Reporting: The Secretary of Labor will conduct a study to determine whether assessable payments has lowered workers’ salaries. The Secretary will be ensuring companies aren’t taking full-time employees down to part-time, or reducing salaries by other means to make up for assessable payments. The result of the survey will be reported to the House of Representatives Committee on Ways and Means and the Senate Finance Committee. Large employers will also be required to complete a return that includes a certification of whether full-time employees were provided an opportunity to enroll in a health plan, the length of any waiting period, the months coverage was available, the applicable large employer’s share of total allowed costs of benefits and the number of full-time employees. Employers must also inform the employees they may have reported information about, and what information was reported. 

Other interesting items included in this week’s reading of the bill include:

• Transparency in government: Within one month of the passage of the Patient Protection and Affordable Care Act, the Secretary of Health and Human Services was required to list all the authorities provided to the secretary under the act. 

• Discrimination against individuals or health entities that don’t provide assisted suicide is prohibited. Any provider receiving federal funds from the Patient Protection and Affordable Care Act is prohibited from subjecting an individual or provider to discrimination on the basis that the entity does not provide assisted suicide, euthanasia or mercy killing. (So, I guess this means you can discriminate against those entities that do offer assisted suicide)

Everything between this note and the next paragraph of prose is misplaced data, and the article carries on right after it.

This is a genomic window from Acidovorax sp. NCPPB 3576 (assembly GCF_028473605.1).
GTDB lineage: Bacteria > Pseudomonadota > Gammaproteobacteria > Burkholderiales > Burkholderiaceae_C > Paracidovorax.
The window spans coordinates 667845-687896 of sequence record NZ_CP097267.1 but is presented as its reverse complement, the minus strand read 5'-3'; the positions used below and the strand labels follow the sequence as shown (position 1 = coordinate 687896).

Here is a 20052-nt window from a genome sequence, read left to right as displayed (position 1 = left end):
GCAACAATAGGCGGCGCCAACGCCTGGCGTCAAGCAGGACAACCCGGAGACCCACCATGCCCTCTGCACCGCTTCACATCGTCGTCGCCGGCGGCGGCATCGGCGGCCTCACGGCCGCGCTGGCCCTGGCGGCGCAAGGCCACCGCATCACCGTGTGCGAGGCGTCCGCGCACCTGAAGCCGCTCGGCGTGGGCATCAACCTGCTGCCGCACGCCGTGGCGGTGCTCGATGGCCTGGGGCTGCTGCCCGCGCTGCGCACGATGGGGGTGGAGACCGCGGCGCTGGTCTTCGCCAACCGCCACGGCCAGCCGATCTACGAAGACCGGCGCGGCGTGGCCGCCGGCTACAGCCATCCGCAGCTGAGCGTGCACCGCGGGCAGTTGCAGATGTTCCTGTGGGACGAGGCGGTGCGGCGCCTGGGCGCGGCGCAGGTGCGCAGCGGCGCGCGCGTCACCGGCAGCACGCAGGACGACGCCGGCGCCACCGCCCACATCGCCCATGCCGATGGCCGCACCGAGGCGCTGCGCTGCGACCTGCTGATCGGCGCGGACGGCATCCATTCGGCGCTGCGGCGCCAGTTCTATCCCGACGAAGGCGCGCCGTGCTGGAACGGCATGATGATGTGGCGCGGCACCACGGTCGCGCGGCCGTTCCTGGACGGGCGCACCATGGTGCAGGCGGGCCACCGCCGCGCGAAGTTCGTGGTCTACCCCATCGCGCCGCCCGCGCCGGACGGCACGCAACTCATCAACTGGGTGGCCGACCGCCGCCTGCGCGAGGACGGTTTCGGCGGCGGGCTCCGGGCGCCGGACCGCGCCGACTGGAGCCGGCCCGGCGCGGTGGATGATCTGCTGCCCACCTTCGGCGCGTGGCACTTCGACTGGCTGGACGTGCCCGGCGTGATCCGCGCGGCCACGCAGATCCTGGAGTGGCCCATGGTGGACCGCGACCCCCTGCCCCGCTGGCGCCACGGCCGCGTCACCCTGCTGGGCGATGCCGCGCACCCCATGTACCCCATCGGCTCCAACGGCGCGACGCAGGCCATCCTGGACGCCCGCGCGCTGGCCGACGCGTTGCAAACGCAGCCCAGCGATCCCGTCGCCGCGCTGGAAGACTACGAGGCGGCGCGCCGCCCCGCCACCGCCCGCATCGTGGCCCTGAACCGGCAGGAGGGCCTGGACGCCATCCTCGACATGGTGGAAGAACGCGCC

• The Secretary of Health and Human Services is barred from creating a regulation that: creates unreasonable barriers to the ability of individuals to obtain appropriate medical care; impedes timely access to health care; interferes with communications regarding a full range of treatment options between the patient and provider; restricts the ability of health care providers to provide full disclosure of all relevant information to patients making health care decisions; violates the principles of informed consent and the ethical standards of health care professionals, or; limits the availability of health care treatment for the full duration of a patient’s medical needs.

• Freedom not to participate: No individual, company, or non-profit entity or health insurance issuer is required to participate in any federal health insurance program created by the Patient Protection and Affordable Care Act. It also states there shall be no fee for choosing not participate in such programs. (So, I think this makes it clear there is no government-run health care)

• Discrimination: No one shall be denied coverage, or excluded from participation in an insurance program based on discrimination. 

• Protections for employees: Employers are barred from discharging, or discriminating against employees because the employee has: received a tax credit; provided to the employer, government or attorney general information on a violation; has testified, or will testify about the violation; has objected or refused to participate in any activity, policy or practice that the employee feels is in violation of this act. This is just one more way the bill aims to protect employees.

Mary Ann Heath has been reading and blogging about the Patient Protection and Affordable Care Act since January. Her goal is to read all 906 pages of the bill in one year.